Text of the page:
These are things I really wrestled with in college. The difference is that back then, most of these situations were hypothetical. I knew they were probably happening somewhere. So I had it out with God over the "problem of evil," also sometimes put as "Why do bad things happen to good people?" or "Why do bad things have to happen to ANYONE?" I was really calling unto account God's ability to make good decisions. I promised myself two things during that time: 1.) I would never be afraid to question things down to that level again, and 2.) I would question thoroughly so I would never have to do it again.
So when I find myself asking similar questions now, some 10 years later, I do what I can to keep both promises. I decide to just go ahead a lay it all out there, knowing I likely will get no more answers this time than I did the last. And I didn't get ANY answers during that crazy time of questioning God. I just got to know Him. He didn't explain Himself to me or anything. What's different now is that I don't expect Him to.
Something else that is different this time around is that I am some manner or other of spiritual leader. While I am re-wrestling with God over the things I see going on in the lives of my girls or their friends, or others, I'm also trying to lead them through their wrestling, too. When I'm having my own questions about how to know I've heard God, I'm being asked questions about how to hear God. When someone asks why God hasn't answered their prayer for rescue, I'm asking the same question. Don't hear me wrong. I don't think it's a human's job to know all the answers. Somehow I was just expecting to know a few more....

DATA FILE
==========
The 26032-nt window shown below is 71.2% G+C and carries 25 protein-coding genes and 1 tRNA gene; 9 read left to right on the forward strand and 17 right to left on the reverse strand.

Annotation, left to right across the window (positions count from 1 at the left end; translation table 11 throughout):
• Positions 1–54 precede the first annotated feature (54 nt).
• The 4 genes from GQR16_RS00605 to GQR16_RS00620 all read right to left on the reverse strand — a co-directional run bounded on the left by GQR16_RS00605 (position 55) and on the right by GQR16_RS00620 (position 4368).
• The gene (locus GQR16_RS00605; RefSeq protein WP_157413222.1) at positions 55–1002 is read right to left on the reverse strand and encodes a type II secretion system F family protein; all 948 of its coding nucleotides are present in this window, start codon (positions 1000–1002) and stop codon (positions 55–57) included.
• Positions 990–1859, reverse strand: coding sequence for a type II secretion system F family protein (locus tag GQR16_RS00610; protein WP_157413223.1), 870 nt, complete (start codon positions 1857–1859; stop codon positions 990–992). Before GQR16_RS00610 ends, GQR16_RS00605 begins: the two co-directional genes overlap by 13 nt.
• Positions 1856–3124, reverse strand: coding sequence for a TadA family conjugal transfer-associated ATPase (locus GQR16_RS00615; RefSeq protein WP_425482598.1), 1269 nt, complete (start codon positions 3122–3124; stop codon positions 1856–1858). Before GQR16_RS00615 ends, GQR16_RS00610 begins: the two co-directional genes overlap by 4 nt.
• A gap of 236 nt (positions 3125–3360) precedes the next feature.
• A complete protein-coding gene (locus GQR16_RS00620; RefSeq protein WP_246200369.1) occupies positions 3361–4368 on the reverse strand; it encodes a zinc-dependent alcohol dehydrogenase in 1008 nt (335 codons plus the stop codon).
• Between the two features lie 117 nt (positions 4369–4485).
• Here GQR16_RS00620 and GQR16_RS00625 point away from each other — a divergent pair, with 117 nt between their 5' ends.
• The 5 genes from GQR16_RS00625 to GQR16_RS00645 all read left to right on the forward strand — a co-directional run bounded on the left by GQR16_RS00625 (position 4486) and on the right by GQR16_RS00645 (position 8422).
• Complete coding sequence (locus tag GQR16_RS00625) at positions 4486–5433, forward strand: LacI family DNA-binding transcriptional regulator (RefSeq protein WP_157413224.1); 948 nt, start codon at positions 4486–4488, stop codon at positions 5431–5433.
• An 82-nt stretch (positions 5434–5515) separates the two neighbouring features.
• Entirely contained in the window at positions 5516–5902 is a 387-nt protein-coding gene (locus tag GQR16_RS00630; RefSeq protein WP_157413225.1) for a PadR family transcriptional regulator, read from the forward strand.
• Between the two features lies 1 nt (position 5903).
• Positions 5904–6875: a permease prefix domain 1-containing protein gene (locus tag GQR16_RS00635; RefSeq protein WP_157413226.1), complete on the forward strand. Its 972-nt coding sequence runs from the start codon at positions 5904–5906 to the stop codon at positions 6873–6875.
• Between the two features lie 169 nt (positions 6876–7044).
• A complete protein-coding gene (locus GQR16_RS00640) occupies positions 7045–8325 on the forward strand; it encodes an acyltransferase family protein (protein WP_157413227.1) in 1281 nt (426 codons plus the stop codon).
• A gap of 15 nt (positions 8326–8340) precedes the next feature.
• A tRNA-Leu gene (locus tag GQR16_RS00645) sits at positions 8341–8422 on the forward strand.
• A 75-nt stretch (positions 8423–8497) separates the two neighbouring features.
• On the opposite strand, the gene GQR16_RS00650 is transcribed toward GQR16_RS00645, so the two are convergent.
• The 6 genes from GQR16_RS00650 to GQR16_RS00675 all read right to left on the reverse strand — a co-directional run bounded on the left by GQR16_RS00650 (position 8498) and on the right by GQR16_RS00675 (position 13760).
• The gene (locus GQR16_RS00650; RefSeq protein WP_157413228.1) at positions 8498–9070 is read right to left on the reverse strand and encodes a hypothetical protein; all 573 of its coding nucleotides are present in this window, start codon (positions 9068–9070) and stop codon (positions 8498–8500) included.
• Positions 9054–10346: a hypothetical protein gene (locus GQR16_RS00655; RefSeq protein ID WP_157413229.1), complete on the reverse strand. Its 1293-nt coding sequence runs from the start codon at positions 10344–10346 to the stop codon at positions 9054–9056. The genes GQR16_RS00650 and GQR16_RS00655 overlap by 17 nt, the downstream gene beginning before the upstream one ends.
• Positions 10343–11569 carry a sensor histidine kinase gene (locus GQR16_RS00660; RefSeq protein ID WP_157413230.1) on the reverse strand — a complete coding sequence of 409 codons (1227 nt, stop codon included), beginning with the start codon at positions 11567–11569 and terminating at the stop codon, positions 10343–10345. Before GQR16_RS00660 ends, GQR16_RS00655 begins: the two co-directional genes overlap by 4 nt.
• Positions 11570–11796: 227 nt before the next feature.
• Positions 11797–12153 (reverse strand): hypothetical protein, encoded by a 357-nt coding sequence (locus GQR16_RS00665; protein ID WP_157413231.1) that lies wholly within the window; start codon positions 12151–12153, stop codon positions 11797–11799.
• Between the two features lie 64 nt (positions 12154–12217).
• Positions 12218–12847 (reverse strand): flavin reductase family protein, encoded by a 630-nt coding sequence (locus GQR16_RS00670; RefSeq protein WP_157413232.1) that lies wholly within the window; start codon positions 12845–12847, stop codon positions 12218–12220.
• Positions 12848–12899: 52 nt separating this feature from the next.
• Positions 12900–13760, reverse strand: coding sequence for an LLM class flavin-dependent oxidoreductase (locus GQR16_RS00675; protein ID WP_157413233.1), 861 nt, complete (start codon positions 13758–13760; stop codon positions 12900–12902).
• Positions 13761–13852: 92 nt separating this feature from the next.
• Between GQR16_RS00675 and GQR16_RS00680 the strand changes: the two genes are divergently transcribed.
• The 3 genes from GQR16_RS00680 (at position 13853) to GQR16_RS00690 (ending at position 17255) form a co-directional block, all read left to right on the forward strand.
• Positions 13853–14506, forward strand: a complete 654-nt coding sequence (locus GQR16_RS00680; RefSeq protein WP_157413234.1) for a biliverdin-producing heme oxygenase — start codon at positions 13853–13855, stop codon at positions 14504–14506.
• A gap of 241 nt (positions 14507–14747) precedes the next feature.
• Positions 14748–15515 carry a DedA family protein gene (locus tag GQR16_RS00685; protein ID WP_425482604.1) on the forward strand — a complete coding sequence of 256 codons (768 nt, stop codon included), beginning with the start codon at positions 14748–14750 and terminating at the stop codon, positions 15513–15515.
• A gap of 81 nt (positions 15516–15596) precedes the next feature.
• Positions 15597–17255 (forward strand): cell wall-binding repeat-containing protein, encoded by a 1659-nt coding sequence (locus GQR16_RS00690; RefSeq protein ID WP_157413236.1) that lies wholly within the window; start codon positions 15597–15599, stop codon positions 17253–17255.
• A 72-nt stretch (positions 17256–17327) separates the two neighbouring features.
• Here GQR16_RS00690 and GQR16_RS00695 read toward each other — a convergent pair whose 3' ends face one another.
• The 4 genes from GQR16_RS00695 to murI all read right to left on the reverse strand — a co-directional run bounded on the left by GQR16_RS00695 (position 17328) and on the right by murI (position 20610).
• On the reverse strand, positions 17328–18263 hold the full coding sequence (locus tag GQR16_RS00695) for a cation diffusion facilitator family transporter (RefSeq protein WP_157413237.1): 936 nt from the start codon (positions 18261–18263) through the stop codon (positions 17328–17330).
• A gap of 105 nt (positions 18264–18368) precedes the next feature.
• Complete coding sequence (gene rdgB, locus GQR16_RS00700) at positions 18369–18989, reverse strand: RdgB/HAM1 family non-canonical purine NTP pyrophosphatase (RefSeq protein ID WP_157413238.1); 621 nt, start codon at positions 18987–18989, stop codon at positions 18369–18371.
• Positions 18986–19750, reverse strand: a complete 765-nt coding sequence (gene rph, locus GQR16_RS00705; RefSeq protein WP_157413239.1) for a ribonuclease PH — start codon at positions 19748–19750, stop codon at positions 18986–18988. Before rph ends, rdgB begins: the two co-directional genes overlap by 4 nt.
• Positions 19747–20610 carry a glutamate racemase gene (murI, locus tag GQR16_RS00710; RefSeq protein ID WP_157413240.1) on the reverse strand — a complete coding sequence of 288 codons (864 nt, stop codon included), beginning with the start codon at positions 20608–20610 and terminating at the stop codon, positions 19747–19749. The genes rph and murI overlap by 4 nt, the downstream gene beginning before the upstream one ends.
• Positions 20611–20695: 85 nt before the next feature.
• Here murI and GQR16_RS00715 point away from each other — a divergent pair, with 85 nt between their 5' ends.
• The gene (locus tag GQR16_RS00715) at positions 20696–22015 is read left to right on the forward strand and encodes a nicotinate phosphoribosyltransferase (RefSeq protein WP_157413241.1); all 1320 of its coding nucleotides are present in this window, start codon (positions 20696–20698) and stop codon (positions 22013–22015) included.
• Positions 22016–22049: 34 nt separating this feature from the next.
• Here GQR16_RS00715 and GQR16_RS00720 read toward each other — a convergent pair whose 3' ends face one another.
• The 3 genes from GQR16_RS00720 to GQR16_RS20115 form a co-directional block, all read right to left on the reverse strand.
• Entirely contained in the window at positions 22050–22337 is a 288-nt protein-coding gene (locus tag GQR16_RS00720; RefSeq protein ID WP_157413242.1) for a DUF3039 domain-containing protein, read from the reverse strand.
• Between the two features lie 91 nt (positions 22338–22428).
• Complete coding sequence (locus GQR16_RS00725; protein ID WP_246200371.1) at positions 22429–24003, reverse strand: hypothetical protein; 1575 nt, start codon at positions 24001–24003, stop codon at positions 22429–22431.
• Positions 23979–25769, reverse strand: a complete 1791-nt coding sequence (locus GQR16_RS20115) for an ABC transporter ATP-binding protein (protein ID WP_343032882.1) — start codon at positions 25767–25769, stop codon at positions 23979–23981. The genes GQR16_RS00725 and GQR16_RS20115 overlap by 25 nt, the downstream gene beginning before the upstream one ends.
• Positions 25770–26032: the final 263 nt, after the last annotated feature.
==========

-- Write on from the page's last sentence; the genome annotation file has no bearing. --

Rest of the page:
This Sunday, the girls were over. We've been learning stories that go straight through the life of Christ, which I'm trying to conclude before our Christmas party. This means that I had to teach the entire week of the Passion in one hour. In order to simplify, I made a sort of virtual felt-board to help keep track of the characters and who was where when. Starting out, we have Jesus and his 12 disciples. (I don't really think Jesus was a head taller than everyone else....)
He's washing their feet and sharing what he knows will be his last meal with them. He also knows that one of the guys whose feet he just washed, named Judas, is going to betray him. He tells him to go ahead and do it. (I don't think I'd do that.) So then it's Jesus and the 11.
So there is Jesus with his three sleepy friends and then here comes Judas back with the Roman soldiers to arrest Him.
And then, with His last words, He trusted His soul to the one He didn't understand. "Into Your hands I commit My spirit."
Now, none of my questions are bigger than the one Jesus was asking. And none of my deciding to trust God anyway has such high stakes for me. But I was so grateful to be reading through this story with the girls and learning myself how there's nowhere I go in life where Jesus hasn't gone before me to show me how to do it. Even when being an example for us, He still asked, "Why?" He still tried to come up with a better way for the world to work than what He saw coming down the line. And it's because I can follow Him there that I can follow Him to hoping against all hope that somehow all things really will work for good. Somehow.